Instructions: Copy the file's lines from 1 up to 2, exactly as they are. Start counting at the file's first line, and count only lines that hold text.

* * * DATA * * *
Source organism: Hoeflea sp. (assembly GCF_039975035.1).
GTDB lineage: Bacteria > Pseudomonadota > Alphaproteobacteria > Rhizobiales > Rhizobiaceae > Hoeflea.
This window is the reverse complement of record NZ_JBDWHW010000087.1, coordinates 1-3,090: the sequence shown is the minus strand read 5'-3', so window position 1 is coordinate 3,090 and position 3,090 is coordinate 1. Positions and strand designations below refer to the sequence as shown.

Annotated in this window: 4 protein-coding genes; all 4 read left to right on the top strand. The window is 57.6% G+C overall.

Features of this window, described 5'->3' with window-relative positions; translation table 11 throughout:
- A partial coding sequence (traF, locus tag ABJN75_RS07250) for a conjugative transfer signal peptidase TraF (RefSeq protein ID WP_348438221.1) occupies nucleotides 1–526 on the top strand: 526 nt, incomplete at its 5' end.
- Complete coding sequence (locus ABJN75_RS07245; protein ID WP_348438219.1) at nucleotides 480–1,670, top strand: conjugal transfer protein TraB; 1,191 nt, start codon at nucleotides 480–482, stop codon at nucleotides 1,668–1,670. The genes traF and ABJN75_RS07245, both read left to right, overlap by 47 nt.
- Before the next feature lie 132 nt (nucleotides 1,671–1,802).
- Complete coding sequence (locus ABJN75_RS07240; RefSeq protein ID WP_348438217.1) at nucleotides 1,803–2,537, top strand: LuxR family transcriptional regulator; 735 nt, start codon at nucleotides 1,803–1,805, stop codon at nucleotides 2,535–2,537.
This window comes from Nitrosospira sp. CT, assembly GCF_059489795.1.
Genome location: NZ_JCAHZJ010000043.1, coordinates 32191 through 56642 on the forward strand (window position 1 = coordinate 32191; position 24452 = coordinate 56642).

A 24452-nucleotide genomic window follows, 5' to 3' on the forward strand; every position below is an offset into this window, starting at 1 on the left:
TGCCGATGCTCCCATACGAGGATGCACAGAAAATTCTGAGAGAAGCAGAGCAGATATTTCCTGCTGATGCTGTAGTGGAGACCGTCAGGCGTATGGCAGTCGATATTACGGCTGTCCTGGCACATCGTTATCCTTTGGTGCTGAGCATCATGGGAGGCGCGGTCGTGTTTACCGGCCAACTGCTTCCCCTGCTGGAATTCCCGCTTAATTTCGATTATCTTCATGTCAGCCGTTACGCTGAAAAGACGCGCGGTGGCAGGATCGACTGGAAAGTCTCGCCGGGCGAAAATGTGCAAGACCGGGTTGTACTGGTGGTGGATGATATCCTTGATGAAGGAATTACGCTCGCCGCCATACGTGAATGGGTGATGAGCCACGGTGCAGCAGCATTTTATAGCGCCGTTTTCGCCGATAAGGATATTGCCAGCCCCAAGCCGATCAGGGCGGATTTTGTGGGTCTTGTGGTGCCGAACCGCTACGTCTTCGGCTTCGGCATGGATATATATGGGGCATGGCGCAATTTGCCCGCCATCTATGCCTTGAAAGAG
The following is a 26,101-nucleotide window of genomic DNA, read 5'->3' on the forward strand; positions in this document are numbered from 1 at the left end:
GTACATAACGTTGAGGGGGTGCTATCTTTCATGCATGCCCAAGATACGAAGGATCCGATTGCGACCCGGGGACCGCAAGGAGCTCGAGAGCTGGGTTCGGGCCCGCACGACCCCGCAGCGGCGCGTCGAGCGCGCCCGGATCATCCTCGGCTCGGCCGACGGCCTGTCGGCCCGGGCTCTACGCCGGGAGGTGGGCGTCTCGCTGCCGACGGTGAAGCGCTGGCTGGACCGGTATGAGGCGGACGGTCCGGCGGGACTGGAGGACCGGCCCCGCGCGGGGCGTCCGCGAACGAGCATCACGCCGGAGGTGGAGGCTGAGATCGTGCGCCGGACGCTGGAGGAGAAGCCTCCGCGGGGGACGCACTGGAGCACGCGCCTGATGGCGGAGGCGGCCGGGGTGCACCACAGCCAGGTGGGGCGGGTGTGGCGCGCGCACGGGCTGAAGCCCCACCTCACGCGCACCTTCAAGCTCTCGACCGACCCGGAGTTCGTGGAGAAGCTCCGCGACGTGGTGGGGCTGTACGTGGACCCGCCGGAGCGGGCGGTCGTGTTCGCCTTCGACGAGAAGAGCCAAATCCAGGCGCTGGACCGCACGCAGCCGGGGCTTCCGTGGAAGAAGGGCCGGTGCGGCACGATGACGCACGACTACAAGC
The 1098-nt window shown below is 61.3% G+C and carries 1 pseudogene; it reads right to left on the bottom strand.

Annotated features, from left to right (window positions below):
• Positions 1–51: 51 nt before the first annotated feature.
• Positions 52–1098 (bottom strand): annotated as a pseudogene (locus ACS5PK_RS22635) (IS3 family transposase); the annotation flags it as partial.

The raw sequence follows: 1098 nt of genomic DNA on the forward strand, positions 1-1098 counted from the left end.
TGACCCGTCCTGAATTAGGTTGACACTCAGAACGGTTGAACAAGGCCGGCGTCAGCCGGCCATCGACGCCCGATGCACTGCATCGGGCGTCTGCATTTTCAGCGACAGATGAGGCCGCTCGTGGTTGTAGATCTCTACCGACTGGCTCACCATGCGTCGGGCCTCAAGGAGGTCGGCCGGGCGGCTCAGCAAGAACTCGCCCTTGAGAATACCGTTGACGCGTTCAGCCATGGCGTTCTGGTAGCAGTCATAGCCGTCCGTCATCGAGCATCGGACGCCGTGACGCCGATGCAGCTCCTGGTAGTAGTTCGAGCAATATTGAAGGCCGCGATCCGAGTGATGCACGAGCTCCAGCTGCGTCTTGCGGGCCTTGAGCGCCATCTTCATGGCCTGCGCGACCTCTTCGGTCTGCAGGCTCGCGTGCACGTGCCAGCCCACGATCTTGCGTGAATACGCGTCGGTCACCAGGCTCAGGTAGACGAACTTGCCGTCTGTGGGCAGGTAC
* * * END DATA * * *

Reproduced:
Source organism: Hoeflea sp. (assembly GCF_039975035.1).
GTDB lineage: Bacteria > Pseudomonadota > Alphaproteobacteria > Rhizobiales > Rhizobiaceae > Hoeflea.